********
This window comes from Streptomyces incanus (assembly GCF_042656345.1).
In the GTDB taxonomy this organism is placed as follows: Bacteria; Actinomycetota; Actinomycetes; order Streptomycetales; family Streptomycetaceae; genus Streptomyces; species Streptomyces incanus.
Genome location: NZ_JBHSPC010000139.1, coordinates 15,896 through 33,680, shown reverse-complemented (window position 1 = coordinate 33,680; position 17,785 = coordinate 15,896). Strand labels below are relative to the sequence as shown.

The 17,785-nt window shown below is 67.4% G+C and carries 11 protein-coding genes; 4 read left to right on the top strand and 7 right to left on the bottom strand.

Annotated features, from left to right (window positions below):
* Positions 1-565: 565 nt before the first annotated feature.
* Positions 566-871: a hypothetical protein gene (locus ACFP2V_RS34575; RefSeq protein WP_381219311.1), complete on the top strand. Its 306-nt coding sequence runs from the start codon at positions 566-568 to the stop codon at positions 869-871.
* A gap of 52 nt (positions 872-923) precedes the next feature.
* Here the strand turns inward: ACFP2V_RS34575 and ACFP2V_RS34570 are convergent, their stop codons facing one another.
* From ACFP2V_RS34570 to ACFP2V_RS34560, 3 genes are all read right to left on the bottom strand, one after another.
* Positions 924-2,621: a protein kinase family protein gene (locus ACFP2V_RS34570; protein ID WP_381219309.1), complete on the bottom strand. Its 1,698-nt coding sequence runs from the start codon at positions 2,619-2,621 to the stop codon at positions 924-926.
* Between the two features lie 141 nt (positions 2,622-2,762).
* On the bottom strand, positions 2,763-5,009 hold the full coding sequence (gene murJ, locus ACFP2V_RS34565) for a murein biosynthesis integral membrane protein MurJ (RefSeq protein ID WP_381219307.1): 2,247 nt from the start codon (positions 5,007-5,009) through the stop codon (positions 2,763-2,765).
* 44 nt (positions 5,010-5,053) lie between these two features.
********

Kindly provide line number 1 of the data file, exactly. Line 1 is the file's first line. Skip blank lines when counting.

This window comes from Streptomyces incanus (assembly GCF_042656345.1).